# SysID and Voltage Compensation

There have been some in-depth threads over the years about system identification/characterization and it’s relation to voltage compensation. I’m wondering if there are any best practices with the new SysID tool. If I use SysID with my drivetrain (4 Falcon 500’s), can I enable voltage compensation? If so, what saturation voltage would be recommended?

If your voltages are externally meaningful (i.e. you calculated them as the result of some test procedure), you should have voltage compensation turned on to ensure that you’re actually putting out the voltages you think you are.

The saturation voltage can be set to whatever you want, since ostensibly you’ll just cancel whatever voltage you pick right back out when converting to unit scale (which the CTRE API requires). The nominal battery voltage is a reasonable choice.

Thanks @Oblarg. Are there any best practices or procedures for using SysID and voltage compensation? For example, we used SysID on our launcher flywheel and we have feed forward working quite well. However, when our cargo indexer runs the battery voltage drops and our flywheel slows down briefly.

To overcome this should we run SysID analysis with a more sustainable Max Controller Voltage, say 10 volts? Then, would we enable voltage compensation on our controllers with saturation voltage of 10, and (as you pointed out) convert the feedforward to the unit scale by dividing it by 10?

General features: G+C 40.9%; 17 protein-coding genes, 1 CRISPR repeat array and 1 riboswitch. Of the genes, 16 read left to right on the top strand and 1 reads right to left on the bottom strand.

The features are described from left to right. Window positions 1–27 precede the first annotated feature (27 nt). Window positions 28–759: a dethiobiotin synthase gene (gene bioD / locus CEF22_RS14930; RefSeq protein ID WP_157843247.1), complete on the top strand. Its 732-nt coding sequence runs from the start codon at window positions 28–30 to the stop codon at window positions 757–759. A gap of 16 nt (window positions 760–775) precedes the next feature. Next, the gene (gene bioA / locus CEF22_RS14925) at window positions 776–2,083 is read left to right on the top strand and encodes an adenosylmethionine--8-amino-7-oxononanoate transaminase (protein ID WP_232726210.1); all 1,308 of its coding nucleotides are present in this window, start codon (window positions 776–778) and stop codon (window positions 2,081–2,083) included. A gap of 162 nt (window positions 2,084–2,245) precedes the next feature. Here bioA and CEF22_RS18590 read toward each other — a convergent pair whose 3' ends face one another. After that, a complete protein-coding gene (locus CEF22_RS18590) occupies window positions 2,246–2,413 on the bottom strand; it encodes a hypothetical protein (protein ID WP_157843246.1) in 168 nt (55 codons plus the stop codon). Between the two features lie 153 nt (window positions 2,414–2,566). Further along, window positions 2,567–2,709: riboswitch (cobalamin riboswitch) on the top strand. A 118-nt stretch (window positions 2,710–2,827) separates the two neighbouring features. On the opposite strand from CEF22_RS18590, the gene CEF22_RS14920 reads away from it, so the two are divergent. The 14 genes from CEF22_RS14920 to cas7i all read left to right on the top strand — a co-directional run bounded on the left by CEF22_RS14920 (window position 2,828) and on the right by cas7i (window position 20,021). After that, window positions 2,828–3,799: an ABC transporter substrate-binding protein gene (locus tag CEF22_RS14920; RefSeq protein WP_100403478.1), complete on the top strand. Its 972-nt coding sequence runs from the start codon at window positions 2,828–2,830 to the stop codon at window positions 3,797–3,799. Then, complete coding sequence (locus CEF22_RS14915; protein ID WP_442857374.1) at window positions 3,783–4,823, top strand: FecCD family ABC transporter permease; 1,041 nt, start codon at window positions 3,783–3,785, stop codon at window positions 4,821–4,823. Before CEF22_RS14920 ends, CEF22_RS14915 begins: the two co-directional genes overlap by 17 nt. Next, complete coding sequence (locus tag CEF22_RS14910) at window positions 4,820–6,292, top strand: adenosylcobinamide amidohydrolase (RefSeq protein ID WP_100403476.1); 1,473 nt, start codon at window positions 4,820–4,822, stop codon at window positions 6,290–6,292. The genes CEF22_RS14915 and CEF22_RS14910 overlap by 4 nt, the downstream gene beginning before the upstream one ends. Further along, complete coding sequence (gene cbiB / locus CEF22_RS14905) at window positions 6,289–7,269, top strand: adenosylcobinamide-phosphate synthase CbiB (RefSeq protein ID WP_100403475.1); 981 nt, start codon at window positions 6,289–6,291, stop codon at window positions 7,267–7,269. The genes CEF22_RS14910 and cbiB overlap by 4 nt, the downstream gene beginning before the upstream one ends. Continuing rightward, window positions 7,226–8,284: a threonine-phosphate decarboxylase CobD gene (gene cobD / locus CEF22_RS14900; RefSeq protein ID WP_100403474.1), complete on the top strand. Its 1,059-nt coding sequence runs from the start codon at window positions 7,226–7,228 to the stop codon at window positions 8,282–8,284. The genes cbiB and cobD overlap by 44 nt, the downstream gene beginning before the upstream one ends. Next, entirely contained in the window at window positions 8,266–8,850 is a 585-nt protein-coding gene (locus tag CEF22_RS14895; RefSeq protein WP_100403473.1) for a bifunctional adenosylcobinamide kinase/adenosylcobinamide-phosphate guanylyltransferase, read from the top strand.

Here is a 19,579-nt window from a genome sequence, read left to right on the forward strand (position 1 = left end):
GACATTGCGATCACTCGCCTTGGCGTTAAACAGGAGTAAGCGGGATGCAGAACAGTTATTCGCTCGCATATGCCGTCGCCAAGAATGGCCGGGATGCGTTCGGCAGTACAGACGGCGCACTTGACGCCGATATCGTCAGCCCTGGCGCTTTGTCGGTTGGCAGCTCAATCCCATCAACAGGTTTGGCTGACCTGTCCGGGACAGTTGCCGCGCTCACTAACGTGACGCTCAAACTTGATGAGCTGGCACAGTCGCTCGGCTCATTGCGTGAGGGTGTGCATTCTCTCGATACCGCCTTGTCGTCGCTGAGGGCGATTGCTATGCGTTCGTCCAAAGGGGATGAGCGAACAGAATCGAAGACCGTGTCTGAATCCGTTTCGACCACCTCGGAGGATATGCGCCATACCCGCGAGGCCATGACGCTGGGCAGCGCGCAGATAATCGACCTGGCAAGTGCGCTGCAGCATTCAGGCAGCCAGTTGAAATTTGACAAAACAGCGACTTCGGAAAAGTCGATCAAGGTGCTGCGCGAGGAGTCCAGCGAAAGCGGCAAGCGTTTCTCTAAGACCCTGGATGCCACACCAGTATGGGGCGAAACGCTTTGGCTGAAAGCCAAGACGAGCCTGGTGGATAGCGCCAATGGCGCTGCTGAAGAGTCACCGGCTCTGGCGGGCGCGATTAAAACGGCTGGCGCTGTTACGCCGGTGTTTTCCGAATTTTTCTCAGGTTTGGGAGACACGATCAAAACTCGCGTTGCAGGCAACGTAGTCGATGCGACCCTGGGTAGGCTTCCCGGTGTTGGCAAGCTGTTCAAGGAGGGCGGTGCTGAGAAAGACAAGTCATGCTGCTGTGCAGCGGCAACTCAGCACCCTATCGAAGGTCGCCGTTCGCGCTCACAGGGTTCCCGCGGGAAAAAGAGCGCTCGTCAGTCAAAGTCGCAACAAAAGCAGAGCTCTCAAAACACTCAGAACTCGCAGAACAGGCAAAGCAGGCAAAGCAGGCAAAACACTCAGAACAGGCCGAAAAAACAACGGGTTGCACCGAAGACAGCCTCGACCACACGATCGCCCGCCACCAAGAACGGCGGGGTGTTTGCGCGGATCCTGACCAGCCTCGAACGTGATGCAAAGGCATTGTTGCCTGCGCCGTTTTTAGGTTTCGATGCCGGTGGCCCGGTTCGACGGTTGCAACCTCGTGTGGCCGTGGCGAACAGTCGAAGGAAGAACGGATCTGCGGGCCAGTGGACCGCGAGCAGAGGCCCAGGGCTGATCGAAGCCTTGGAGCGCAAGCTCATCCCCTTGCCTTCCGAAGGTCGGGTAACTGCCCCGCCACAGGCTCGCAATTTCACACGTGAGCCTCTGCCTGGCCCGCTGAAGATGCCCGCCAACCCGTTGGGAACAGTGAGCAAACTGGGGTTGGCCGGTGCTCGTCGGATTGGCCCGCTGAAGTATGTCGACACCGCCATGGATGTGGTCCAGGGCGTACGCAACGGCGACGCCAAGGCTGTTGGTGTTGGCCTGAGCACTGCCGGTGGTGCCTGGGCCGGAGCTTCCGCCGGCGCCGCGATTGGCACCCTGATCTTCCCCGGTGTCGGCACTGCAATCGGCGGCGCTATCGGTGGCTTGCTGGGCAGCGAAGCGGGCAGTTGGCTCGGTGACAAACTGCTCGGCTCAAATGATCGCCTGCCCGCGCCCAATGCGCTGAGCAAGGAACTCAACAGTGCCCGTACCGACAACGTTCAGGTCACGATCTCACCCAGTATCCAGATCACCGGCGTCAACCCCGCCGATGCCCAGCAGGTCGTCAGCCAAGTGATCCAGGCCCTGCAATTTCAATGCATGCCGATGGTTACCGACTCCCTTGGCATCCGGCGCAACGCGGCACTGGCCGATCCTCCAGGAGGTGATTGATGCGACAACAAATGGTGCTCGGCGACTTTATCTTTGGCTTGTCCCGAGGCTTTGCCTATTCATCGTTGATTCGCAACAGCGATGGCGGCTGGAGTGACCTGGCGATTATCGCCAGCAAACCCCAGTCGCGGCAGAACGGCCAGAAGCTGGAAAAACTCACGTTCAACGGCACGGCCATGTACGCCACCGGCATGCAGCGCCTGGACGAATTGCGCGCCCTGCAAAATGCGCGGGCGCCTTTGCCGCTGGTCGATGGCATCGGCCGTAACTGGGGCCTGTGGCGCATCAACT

The SysId analysis is orthogonal to the question of what your saturation voltage should be.

You’ll see better results with current limiting than with limiting the saturation voltage if your goal is to avoid brownouts.

Just when I think I understand, I realize I need to think harder. Let me restate and see if this makes sense.

SysId analysis is used to calculate feed forward voltage with the `SimpleFeedForward` class. The resulting voltage is given to the CTRE controller’s arbitrary feed forward as a percentage of the configured saturation voltage when voltage compensation is on, or as a percentage of the current battery voltage when compensation is off. So the values from SysId and the saturation voltage are separate concerns.

For an example, let’s say the result from `SimpleFeedForward.calculate()` is 6. With compensation on and saturation voltage of 10, I would give arbitrary feedforward of 0.6. If saturation voltage is 12, I would give arbitrary feed forward of 0.5.

Finally, if I did not have voltage compensation on I could divide the result of `SimpleFeedForward.calculate()` by `RobotController.getBatteryVoltage()` in an attempt to compensate on my own.

Now to bring it all together for how this relates to my flywheel. The original error I made was that I was dividing the result from `SimpleFeedForward.calculate()` by 12, but I did not have voltage compensation enabled. For example, when the battery voltage was 12v and my feed forward was 6v, an arbitrary feed forward of 0.5 was correct. However, when the battery voltage was 10v and my feed forward was 6v I was still calculating arbitrary feed forward of 0.5. The CTRE controller was then taking the current voltage of 10v and multiplying by 0.5 to get feed forward of 5v instead of 6v, causing the flywheel to slow down. (Assuming I wasn’t getting a brownout.)

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